What’s so cool about interning at Microsoft Research Anyway?: A summer at MSR

On the low this blog is actually much overdue but we’re going to go with it anyway. There are a couple disclaimers I want to make before you, the reader, get into all this 🐸☕️.

First of all, NO, I was not at Microsoft as a developer. I was actually studying software developers while at Microsoft Research, or MSR as some of us call it. That’s actually what my whole research field is geared towards. We help developers become more efficient and productive. Personally I’m interested in how software developers are interested in participating in programming-themed communities in terms of gender.

Second, before you read this blog, let it be known that I have not officially drank the Microsoft Research “Kool-Aid”. I feel like many people who do not work at the fine organization have drank the Kool-Aid, so this was a very important point to make clear here.  The Kool-Aid wasn’t even sweet enough for me (*Prime example of an analogy taken too far. smh*). Nevertheless, I definitely did enjoy my time there.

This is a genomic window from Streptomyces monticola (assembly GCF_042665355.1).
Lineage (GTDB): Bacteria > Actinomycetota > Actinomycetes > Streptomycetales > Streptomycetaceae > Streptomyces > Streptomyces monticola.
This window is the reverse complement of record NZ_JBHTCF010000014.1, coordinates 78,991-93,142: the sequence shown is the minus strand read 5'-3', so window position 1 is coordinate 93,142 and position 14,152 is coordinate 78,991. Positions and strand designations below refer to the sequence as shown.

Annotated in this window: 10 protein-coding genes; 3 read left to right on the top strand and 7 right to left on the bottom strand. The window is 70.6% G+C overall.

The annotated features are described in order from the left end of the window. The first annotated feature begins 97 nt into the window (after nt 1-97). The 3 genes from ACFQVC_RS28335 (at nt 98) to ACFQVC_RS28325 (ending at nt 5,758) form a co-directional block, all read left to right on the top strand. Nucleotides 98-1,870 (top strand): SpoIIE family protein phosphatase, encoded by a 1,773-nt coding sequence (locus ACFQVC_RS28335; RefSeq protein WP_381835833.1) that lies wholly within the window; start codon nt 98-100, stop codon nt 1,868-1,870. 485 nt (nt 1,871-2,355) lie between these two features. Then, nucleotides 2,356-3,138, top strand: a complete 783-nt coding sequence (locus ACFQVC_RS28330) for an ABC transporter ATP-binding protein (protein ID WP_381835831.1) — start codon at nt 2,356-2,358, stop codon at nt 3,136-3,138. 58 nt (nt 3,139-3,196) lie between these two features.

And Third, NO, I don’t have any hookups to discounted Microsoft software. I gotta buy stuff like everyone else 😛.

I’m assuming majority of my readers are graduate students looking for a way to get into the magic that is Microsoft Research. Unfortunately, this blog isn’t that either, but if you’re interested comment below or let me know and I’ll see if I can gather up a couple interns for a blog about that. With that being said, I’ll put this in context for the grad students.

  1. Lunch Talks = Life + Research

Someone once told me that if a team goes to lunch together, that’s a good team. I can tell you that was something we did daily.  I can also tell you that that idea spoke volumes to me. There were definitely a couple of times where I had to host some meeting during lunch and meet with others outside my team, but I definitely valued that time we had together.